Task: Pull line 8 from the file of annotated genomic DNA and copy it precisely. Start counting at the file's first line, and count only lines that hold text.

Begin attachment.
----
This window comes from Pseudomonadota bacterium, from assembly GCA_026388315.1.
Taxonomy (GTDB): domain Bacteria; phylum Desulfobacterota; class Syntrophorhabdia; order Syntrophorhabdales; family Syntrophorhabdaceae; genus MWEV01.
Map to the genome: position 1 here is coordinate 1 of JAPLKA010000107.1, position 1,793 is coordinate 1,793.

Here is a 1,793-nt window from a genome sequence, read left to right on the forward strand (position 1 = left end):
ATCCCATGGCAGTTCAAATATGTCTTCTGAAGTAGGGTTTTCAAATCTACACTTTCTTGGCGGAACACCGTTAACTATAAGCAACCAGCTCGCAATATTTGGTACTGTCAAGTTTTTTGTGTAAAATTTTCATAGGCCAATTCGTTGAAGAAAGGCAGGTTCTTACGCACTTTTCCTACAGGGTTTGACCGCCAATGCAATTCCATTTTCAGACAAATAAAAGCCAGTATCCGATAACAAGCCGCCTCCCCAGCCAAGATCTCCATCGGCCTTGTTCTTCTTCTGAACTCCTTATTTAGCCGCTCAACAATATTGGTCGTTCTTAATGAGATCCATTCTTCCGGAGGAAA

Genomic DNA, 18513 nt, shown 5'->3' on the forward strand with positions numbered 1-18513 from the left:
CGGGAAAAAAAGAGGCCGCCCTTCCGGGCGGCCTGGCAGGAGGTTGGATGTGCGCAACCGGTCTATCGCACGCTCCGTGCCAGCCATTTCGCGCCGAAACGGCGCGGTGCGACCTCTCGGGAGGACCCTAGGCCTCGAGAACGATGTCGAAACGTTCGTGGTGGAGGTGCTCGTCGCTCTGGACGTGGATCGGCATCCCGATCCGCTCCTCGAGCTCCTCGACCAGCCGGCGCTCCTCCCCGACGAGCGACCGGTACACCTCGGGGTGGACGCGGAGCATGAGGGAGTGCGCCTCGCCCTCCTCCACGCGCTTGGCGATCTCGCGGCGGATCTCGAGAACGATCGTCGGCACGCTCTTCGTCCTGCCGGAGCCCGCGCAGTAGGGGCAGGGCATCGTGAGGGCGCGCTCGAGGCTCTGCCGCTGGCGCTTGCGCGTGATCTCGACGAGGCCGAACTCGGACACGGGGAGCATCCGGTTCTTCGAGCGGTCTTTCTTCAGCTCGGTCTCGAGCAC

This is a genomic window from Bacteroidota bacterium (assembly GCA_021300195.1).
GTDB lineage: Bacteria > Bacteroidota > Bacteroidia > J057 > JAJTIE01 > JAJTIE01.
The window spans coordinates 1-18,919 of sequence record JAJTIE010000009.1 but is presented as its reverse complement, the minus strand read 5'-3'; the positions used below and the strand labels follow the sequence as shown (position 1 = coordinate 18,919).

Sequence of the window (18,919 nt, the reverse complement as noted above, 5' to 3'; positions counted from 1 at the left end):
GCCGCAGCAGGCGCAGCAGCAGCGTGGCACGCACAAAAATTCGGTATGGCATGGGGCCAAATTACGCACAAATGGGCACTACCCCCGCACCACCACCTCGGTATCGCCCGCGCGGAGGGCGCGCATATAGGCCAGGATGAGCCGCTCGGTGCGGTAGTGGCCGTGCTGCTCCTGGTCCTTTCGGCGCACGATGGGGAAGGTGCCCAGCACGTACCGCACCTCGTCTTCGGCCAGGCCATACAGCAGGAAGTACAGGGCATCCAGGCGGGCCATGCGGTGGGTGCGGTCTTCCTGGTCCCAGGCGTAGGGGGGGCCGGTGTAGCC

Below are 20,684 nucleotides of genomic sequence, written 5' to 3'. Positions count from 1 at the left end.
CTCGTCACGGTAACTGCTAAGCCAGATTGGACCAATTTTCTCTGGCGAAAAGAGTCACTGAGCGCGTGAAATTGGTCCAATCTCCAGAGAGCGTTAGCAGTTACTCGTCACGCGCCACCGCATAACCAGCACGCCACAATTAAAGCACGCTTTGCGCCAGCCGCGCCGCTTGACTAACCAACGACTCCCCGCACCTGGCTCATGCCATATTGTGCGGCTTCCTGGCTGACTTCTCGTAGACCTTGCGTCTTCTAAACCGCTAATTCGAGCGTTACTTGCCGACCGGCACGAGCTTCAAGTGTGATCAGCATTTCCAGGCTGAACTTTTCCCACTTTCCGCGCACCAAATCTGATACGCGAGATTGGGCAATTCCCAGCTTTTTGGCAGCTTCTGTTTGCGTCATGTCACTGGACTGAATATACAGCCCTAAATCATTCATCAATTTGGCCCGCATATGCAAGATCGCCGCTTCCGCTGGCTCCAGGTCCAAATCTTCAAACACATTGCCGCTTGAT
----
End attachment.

This is a genomic window from Bacteroidota bacterium (assembly GCA_021300195.1).